Dirk stood up behind her. No grapefruit, no potato salad… but there was one weakness she had that needed no external help. Never mind that it was neither a dignified way to beat an opponent, nor something that anyone should ever do to a lady.

He remembered that she was very, very ticklish.

She let out a satisfying squawk of surprise, jerking backwards and throwing the Ultimate Marble high into the air.

Viewpoint: High Above

Two people and a lot of rubble. The rubble is largely motionless; the two people are both moving in the same direction toward a tiny object glinting brightly in the daylight filtering in through the gaping wound in the ceiling.

Viewpoint: Worm’s-Eye View

Not much. The wreckage would have squashed any worms that were there to see.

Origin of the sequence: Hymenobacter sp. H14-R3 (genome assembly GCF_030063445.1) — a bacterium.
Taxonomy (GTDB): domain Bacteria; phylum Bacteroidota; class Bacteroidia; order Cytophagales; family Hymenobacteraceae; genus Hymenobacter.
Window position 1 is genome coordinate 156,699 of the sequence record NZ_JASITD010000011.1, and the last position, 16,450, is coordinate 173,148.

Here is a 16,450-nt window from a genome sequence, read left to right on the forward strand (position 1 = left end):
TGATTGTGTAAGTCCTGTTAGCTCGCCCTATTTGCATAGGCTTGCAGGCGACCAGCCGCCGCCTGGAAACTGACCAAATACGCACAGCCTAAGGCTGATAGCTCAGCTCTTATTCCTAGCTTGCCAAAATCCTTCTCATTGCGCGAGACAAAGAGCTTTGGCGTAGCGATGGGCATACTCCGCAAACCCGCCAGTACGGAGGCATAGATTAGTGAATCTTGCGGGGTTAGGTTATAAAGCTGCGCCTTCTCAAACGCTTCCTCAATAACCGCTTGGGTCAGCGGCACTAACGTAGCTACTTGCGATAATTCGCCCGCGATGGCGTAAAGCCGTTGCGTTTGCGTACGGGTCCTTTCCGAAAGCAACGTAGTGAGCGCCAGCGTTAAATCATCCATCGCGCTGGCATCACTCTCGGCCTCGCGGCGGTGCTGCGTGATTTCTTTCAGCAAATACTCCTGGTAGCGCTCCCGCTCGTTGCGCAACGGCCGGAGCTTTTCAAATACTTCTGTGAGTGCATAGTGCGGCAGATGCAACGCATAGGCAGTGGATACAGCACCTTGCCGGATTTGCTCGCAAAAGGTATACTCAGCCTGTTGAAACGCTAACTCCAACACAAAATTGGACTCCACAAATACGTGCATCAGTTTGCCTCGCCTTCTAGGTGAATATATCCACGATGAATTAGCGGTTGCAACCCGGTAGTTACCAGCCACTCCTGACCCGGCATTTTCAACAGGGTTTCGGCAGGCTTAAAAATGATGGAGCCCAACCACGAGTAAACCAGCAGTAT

Viewpoint: Sidelong

Two people racing to the same objective.

Two people who don’t know that they’re also racing physics.

And physics rarely loses.

Viewpoint: Pause Scene

Dirk, one leg stretched out long behind him, the other coiled and ready to strike, to push him faster forward and closer to his goal.

Mary Lu, leaping over an inconveniently placed chunk of ceiling, caught half-way through a mid-air roll.

A large block of concrete, separated only a split second ago from its tenuous grasp on a bracing beam above, seemingly motionless.

Viewpoint: Moving Images

Dirk lunged forward; the gap between himself and the Ultimate Marble was measured now only in the tens of feet.

Mary Lu: the same.

The large block of concrete: hurtling downwards at a steady acceleration of 9.6 meters per squared second.